Waugh leads the way to fight corruption

Steve Waugh believes younger players from each team should undergo polygrapgh test AFP

By Julian Guyer

London: Jul 20, 2011

Former Australia captain Steve Waugh has taken a lie-detector test as part of his bid to help root corruption out of cricket.

Waugh believes making players submit to examination by lie-detectors, or polygraphs as they are also known, could help drive cheats from the game.As a member of the world cricket committee of Marylebone Cricket Club (MCC), which owns Lord’s, Waugh volunteered to undergo a test to confirm he had never been involved in corruption in cricket.

MCC arranged for him to be tested by Steven van Aperen who, it said in a statement, was one of “Australia’s leading polygraph examiners”.”Steve Waugh passed this test convincingly,” MCC added.Waugh, speaking to reporters at Lord’s here on Tuesday, said: “As a former captain I know you never ask a player to do something you are not willing to do yourself.So on April 7 I went to Melbourne and went through the process of a polygraph test.

“At the end of the process, which took about two hours, I was convinced that anybody with something to hide would be found out by this process.”Australia great Waugh was spurred into action following last year’s revelations by Britain’s now defunct News of the World tabloid that former Pakistan captain Salman Butt, and bowlers Mohammad Aamer and Mohammad Asif, were all involved in the deliberate bowling of no-balls during a Test against England at Lord’s as part of a betting scam.

The Pakistan trio were suspended for a minimum of five years’ each by the International Cricket Council (ICC), the sport’s global governing body, and are now awaiting a criminal trial in England due to start in October.Polygraph tests cannot be used as evidence in an English criminal court and MCC’s statement added: “The (world cricket) committee accepts that the use of polygraph tests is a sensitive subject but their potential use should now be widely debated in the game.”

Waugh, who said the committee was merely proposing voluntary, not mandatory tests, added: “There are a lot of rumours about match-fixing and spot-fixing and I don’t like that. So this is about giving the public some confidence that the game is being played in the right way.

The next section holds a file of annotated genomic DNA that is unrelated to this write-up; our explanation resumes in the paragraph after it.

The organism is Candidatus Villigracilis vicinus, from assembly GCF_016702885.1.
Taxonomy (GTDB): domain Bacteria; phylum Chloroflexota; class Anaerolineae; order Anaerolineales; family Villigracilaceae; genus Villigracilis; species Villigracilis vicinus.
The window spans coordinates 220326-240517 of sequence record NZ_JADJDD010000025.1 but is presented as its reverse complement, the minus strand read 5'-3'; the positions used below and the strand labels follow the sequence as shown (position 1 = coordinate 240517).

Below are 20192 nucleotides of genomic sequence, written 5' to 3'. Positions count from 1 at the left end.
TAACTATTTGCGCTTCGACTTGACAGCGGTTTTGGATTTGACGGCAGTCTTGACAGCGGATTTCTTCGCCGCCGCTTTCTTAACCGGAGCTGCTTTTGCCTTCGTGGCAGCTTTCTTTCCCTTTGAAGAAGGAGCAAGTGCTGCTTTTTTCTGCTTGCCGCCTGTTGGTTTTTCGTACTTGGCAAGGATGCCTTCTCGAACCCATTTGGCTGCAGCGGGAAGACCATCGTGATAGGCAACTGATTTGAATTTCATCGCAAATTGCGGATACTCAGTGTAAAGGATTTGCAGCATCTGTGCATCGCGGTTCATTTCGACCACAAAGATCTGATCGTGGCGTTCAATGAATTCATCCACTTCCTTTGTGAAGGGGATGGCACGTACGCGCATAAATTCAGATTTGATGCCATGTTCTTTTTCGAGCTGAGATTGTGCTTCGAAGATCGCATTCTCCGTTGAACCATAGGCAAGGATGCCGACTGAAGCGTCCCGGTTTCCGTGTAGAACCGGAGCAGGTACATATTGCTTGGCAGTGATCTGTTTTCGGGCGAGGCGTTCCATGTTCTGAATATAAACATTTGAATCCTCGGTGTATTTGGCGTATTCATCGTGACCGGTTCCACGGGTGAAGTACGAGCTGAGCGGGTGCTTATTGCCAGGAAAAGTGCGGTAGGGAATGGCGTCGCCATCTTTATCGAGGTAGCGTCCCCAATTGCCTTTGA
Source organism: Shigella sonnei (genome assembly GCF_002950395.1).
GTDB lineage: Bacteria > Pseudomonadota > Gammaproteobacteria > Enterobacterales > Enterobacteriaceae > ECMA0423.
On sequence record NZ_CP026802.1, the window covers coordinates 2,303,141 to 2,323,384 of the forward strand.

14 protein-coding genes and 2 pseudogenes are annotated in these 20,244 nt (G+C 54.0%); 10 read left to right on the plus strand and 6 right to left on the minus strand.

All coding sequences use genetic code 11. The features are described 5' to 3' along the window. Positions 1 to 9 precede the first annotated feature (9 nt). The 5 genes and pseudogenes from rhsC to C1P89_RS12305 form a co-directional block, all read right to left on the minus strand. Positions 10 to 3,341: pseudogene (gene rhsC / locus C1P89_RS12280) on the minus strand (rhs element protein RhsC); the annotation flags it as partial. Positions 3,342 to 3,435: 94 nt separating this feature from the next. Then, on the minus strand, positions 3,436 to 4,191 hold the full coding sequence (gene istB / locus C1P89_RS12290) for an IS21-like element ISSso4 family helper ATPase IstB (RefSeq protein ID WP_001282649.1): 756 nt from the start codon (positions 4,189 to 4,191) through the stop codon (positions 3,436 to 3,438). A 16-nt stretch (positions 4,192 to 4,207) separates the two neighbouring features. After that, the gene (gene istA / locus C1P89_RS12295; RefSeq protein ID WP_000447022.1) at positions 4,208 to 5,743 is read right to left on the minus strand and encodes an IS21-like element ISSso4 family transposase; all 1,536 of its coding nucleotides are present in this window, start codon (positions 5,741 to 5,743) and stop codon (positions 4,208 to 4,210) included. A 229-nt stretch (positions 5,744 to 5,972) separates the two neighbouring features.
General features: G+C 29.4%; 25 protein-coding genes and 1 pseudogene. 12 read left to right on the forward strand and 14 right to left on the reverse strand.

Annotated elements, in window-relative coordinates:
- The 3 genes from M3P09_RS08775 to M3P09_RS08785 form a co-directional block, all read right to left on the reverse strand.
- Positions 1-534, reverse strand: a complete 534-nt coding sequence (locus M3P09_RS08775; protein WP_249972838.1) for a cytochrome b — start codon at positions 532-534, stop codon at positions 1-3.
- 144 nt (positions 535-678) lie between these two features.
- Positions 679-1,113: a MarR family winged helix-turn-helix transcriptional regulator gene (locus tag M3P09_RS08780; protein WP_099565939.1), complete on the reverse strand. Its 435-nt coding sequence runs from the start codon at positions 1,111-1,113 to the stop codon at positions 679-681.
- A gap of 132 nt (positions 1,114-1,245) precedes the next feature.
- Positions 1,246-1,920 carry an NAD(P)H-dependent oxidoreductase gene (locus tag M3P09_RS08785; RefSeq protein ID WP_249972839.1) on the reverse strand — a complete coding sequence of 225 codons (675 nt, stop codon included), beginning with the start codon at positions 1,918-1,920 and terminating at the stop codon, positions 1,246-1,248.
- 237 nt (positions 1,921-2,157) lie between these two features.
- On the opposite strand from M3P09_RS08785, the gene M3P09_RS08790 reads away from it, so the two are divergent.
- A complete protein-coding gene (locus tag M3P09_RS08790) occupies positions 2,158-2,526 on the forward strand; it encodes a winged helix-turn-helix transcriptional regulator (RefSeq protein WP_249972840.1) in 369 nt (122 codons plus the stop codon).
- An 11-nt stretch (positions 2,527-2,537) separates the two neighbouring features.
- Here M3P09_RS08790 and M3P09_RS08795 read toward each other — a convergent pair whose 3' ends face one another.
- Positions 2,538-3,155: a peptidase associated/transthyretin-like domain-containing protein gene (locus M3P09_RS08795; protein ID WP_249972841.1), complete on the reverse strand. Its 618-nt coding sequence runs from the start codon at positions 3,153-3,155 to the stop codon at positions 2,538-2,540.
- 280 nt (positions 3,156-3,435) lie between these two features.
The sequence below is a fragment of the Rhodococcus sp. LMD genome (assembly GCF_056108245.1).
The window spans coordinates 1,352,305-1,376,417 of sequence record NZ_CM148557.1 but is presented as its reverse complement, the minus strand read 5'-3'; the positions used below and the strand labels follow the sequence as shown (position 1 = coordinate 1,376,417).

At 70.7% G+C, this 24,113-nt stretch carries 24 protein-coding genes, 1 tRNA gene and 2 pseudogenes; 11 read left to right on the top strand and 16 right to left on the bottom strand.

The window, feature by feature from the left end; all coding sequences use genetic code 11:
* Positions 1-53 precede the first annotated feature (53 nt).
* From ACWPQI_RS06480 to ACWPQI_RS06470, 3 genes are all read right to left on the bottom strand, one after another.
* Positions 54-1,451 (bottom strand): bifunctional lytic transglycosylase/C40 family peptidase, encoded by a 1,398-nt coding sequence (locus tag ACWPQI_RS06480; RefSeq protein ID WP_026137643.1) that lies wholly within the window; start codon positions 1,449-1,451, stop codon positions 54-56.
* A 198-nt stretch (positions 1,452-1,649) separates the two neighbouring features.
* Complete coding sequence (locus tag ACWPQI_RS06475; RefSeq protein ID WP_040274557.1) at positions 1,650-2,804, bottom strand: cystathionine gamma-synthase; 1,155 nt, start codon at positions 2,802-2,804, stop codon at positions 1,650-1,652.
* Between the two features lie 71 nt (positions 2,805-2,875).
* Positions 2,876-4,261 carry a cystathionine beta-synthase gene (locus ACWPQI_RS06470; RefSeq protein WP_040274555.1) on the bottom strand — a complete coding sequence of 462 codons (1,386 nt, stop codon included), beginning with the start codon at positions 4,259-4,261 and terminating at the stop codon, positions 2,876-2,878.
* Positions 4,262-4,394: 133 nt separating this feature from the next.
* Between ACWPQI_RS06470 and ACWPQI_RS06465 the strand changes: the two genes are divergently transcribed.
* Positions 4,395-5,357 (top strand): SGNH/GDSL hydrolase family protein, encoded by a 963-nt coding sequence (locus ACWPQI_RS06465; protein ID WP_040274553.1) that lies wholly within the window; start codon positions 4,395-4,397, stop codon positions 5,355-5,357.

“And for players who have been wrongly accused, I can give them confidence that it is a fair and reasonable process and that you’ll get the correct answer,” explained Waugh, one of several former and current players on a committee that includes India’s Rahul Dravid, due to play against England in the first Test at Lord’s starting on Thursday.

Waugh also urged fledgling international players to be standard-bearers by taking lie-detector tests.”One option might be to get some young players from each team to pledge to do a polygraph to lead the way, it’s not so much about dredging up the past,” he said.

“We’re looking for ambassadors or advocates to put up a hand and say they would undergo a polygraph to be a role model for their team.”

Meanwhile MCC also urged the ICC’s under-fire anti-corruption and security unit (ACSU) to undertake ‘sting’ operations similar to the one carried out by the News of the World last year.ACSU chief Ronnie Flanagan, a former senior British policeman, has said his organisation lacks the resources and mandate needed for such work.

But MCC’s world cricket committee insisted: “Players must feel there is a genuine risk of being caught.”And so the ICC ACSU should aim to increase their investigative powers by whatever means, including the use of ‘sting’ operations.”

Although it is more than 40 years since MCC ceased to run English cricket, it retains worldwide responsibility for the sport’s rules or Laws. Steve Waugh believes lie-detectors could help drive cheats from cricket.